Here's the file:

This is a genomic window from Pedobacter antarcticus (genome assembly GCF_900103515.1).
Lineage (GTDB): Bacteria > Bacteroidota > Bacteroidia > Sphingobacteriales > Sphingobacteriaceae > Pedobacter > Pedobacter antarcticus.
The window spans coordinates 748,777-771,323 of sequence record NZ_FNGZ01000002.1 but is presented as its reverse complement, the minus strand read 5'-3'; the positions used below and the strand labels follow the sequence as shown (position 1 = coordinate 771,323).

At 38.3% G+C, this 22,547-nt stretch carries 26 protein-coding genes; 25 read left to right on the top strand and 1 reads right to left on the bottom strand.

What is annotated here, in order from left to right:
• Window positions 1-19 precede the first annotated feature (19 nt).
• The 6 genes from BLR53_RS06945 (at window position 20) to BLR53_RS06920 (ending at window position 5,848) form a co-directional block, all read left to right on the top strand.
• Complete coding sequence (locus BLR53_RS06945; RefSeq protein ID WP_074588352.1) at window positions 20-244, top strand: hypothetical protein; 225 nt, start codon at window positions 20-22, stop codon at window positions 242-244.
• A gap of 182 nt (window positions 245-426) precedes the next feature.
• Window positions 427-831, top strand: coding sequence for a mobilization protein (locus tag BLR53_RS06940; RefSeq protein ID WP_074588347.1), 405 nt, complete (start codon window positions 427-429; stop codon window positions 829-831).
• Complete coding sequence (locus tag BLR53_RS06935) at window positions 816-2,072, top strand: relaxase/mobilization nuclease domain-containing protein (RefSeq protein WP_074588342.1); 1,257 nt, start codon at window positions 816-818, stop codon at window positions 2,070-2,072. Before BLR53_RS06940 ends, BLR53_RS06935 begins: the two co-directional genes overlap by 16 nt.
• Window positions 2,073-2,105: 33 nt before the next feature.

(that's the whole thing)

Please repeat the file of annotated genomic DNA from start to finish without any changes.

This is a genomic window from Pedobacter antarcticus (genome assembly GCF_900103515.1).
Lineage (GTDB): Bacteria > Bacteroidota > Bacteroidia > Sphingobacteriales > Sphingobacteriaceae > Pedobacter > Pedobacter antarcticus.
The window spans coordinates 748,777-771,323 of sequence record NZ_FNGZ01000002.1 but is presented as its reverse complement, the minus strand read 5'-3'; the positions used below and the strand labels follow the sequence as shown (position 1 = coordinate 771,323).

At 38.3% G+C, this 22,547-nt stretch carries 26 protein-coding genes; 25 read left to right on the top strand and 1 reads right to left on the bottom strand.

What is annotated here, in order from left to right:
• Window positions 1-19 precede the first annotated feature (19 nt).
• The 6 genes from BLR53_RS06945 (at window position 20) to BLR53_RS06920 (ending at window position 5,848) form a co-directional block, all read left to right on the top strand.
• Complete coding sequence (locus BLR53_RS06945; RefSeq protein ID WP_074588352.1) at window positions 20-244, top strand: hypothetical protein; 225 nt, start codon at window positions 20-22, stop codon at window positions 242-244.
• A gap of 182 nt (window positions 245-426) precedes the next feature.
• Window positions 427-831, top strand: coding sequence for a mobilization protein (locus tag BLR53_RS06940; RefSeq protein ID WP_074588347.1), 405 nt, complete (start codon window positions 427-429; stop codon window positions 829-831).
• Complete coding sequence (locus tag BLR53_RS06935) at window positions 816-2,072, top strand: relaxase/mobilization nuclease domain-containing protein (RefSeq protein WP_074588342.1); 1,257 nt, start codon at window positions 816-818, stop codon at window positions 2,070-2,072. Before BLR53_RS06940 ends, BLR53_RS06935 begins: the two co-directional genes overlap by 16 nt.
• Window positions 2,073-2,105: 33 nt before the next feature.